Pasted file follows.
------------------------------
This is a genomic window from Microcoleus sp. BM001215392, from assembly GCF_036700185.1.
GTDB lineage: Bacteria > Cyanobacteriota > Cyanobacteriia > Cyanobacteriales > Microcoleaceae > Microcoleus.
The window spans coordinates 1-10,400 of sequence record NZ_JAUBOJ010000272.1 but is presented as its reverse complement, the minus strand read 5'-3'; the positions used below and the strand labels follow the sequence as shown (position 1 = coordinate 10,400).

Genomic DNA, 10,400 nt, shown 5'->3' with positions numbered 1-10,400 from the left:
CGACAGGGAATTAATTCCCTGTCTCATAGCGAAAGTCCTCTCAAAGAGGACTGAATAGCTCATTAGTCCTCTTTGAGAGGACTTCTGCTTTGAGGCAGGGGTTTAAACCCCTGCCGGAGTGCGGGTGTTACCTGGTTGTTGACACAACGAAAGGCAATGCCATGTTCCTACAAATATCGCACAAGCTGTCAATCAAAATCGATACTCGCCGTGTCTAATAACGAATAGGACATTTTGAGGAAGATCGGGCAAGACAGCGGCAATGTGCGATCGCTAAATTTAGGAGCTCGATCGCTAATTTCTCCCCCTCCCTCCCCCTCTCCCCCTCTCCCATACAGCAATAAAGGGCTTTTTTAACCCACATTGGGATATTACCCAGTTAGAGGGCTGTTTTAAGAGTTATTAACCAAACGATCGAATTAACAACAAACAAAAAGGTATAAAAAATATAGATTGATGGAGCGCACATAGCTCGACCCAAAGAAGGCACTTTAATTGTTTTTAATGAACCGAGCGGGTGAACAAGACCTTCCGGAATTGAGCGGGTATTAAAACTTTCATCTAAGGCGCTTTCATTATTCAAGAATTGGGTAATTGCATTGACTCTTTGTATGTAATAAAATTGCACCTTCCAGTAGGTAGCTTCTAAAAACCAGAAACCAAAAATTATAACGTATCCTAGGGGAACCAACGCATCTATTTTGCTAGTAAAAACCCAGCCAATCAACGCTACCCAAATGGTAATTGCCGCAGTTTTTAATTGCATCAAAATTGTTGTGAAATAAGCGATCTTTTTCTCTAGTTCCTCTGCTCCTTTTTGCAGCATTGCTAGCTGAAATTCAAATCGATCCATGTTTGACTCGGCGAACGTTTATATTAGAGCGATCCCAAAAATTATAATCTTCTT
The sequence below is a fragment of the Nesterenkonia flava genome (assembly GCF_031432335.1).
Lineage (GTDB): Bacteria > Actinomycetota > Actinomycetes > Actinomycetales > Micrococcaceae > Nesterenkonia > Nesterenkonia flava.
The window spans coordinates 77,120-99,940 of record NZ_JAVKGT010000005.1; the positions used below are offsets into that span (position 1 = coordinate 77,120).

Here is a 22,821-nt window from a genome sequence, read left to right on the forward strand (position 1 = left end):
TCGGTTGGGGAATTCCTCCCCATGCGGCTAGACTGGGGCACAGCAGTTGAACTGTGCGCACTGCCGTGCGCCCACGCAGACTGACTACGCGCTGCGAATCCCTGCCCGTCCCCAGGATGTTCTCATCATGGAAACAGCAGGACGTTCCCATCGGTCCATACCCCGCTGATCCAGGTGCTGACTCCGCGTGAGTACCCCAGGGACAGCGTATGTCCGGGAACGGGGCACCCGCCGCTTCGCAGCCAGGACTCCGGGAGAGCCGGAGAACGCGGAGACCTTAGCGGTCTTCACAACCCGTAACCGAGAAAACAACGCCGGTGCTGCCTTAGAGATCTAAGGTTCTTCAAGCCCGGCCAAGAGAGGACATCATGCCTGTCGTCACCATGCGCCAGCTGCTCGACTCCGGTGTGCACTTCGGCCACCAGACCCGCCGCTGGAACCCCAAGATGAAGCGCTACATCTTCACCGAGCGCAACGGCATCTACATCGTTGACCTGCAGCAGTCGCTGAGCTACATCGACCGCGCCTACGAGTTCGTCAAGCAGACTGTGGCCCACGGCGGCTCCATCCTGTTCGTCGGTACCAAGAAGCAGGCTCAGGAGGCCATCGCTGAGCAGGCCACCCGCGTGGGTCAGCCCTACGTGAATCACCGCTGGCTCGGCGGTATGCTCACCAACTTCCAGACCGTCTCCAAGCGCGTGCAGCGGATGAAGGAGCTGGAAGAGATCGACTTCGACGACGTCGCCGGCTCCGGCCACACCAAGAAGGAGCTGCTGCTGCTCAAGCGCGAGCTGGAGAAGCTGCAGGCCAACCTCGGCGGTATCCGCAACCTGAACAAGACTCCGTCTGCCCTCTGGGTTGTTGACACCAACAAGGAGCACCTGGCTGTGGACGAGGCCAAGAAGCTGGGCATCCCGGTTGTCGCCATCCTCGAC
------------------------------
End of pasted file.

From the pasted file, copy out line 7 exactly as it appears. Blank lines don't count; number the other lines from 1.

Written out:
Lineage (GTDB): Bacteria > Actinomycetota > Actinomycetes > Actinomycetales > Micrococcaceae > Nesterenkonia > Nesterenkonia flava.